Friday, September 28, 2012

Pillars of Matthew

As Peter Leithart has aptly noted, "One of the most obvious things about Matthew is that it includes five large sections of teaching."1  From this there follows what was noted in a previous post (cf. The Importance of Red Letters, Sept. 2012), namely that chapters 5-7 begin the first of those five lengthy sections of teaching in Matthew's Gospel (chs. 5-7, 10, 13, 18, 23-25).

Not only are the five lengthy discourses of Jesus evident simply by flipping through any conveniently colored Bible with the words of Jesus in red, but Matthew appears to have intentionally placed five distinctive phrases within his gospel to distinguish the end of each section. Each of the five discourses end with an identical phrase, "when Jesus had finished" (7:21, 11:1, 13:53, 19:1, 26:1), indicating that Matthew structured his gospel around those five discourses.
  1. "Now when Jesus had finished saying these things, the crowds were astounded at his teaching..." (7:28)
  2. "Now when Jesus had finished instructing his twelve disciples, he went on from there to teach and proclaim his message in their cities." (11:1)
  3. "When Jesus had finished these parables, he left that place." (13:53)
  4. "When Jesus had finished saying these things, he left Galilee and went to the region of Judea beyond the Jordan." (19:1)
  5. "When Jesus had finished saying all these things, he said to his disciples..." (26:1)

This five-fold structure of Matthew's gospel has also been noted by a wide variety of biblical scholars. For instance, F. F. Bruce points out the intentionality of Matthew's main structure in one of his famous books, stating that:
The sayings of Jesus are arranged so as to form five great discourses, dealing respectively with (a) the law of the kingdom of God (chapters 5 to 7), (b) the preaching of the kingdom (10:5-42), (c) the growth of the kingdom (13:3-52), (d) the fellowship of the kingdom (chapter 18), and (e) the consummation of the kingdom (chapters 24 to 25).2 

In his famous exposition of Matthew's gospelD. A. Carson says:
The point is that the five discourses are sufficiently well-defined that it is hard to believe that Matthew did not plan them as such.3

And even though R. T. France finds the "geographical outline of the story" to be "more satisfying" than  discerning Matthew's narrative structure through "verbal division markers",4 he nevertheless admits in his massive commentary on Matthew's gospel that:
Recent discussion has often focused on the search for fomulae which may be taken to mark structural divisions. By far the most prominent is the slightly varying formula which concludes Matthew's five main collections of Jesus' teaching...(7:28; 11:1; 13:53; 19:1; 26:1).5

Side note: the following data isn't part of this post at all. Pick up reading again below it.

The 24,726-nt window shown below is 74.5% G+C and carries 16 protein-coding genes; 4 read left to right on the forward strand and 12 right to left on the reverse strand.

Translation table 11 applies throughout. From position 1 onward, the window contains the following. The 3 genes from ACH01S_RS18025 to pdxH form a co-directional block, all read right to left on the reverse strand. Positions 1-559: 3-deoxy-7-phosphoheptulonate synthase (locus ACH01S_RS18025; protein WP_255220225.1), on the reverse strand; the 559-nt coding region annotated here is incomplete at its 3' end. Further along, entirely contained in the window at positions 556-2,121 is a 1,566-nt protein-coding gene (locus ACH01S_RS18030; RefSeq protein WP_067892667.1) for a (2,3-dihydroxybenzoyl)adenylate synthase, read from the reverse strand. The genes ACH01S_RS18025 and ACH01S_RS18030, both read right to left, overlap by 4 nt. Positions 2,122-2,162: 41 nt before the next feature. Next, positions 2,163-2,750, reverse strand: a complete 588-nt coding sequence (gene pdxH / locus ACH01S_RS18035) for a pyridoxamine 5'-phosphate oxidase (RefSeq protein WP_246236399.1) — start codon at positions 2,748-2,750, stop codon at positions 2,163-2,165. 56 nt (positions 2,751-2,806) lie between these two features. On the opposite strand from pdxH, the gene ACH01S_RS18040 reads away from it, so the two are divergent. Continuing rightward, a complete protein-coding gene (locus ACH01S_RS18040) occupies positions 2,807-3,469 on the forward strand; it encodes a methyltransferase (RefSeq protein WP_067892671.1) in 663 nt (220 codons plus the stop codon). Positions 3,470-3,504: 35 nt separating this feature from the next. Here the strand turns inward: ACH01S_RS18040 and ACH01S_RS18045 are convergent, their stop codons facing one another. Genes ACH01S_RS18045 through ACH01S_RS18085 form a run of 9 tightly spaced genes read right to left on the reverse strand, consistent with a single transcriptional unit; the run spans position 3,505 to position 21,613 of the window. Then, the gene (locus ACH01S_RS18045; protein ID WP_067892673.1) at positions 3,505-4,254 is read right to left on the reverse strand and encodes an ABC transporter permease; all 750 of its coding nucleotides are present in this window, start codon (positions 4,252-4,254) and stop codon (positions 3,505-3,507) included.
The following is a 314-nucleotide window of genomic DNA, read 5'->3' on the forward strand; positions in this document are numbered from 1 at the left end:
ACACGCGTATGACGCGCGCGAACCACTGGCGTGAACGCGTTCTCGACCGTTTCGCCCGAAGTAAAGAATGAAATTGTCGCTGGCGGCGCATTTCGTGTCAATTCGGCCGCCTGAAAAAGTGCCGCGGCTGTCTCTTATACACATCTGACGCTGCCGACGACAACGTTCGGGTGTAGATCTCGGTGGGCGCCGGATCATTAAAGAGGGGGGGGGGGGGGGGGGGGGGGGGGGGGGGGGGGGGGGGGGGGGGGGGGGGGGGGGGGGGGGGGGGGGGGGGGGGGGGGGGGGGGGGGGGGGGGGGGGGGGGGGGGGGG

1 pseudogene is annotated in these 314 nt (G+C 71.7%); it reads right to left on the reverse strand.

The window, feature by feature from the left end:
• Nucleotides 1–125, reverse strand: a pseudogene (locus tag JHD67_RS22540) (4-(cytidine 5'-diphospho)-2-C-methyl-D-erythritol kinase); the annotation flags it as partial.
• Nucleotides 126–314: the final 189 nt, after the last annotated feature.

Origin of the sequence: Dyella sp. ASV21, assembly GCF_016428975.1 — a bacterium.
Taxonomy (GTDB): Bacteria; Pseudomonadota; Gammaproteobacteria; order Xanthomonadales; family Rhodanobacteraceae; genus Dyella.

Likewise, Craig Keener remains skeptical about how to interpret the five-fold structure of Matthew, but he nevertheless points out its plausibility in his socio-rhetorical commentary on Matthew's gospel:
This Gospel [i.e. Matthew] may divide chronologically into three sections; the teaching material divides topically into five. ...Most scholars identify five discourses by the closing formula "when he had finished speaking" in 7:28; 11:1; 13:53; 19:1; 26:1.6

According to Peter Leithart, these five discourses of Jesus are intentionally highlighted by Matthew and "are like five pillars that hold up the book of Matthew"7, set between the Gospel's own opening and closing statements -- statements which mirror the opening "book of Genesis" and closing "Decree of Cyrus".8

1.  Peter Leithart, The Four: A Survey of the Gospels (Moscow, ID: Canon Press, 2010) p. 121
2.  F. F. Bruce, The New Testament Documents: Are They Reliable? (Grand Rapids, MI: William B. Eerdmans Publishing Company, 1981; first published in 1943) pp. 37-38
3.  D. A. Carson, The Expositor's Bible Commentary: Matthew (Grand Rapids, MI: Regency Reference Library, 1984) p. 51
4.  R. T. France, The New International Commentary on the New Testament: The Gospel of Matthew (Grand Rapids, MI/Cambridge, U.K.: William B. Eerdmans Publishing Company, 2007) p. 4
5.  Ibid., p. 2
6. Craig S. Keener, The Gospel of Matthew: A Socio-Rhetorical Commentary (Grand Rapids, MI/Cambridge, U.K.: William B. Eerdmans Publishing Company, 2009) pp. 36-37
7.  Peter Leithart, The Four: A Survey of the Gospels (Moscow, ID: Canon Press, 2010) p. 121
8.  Ibid.

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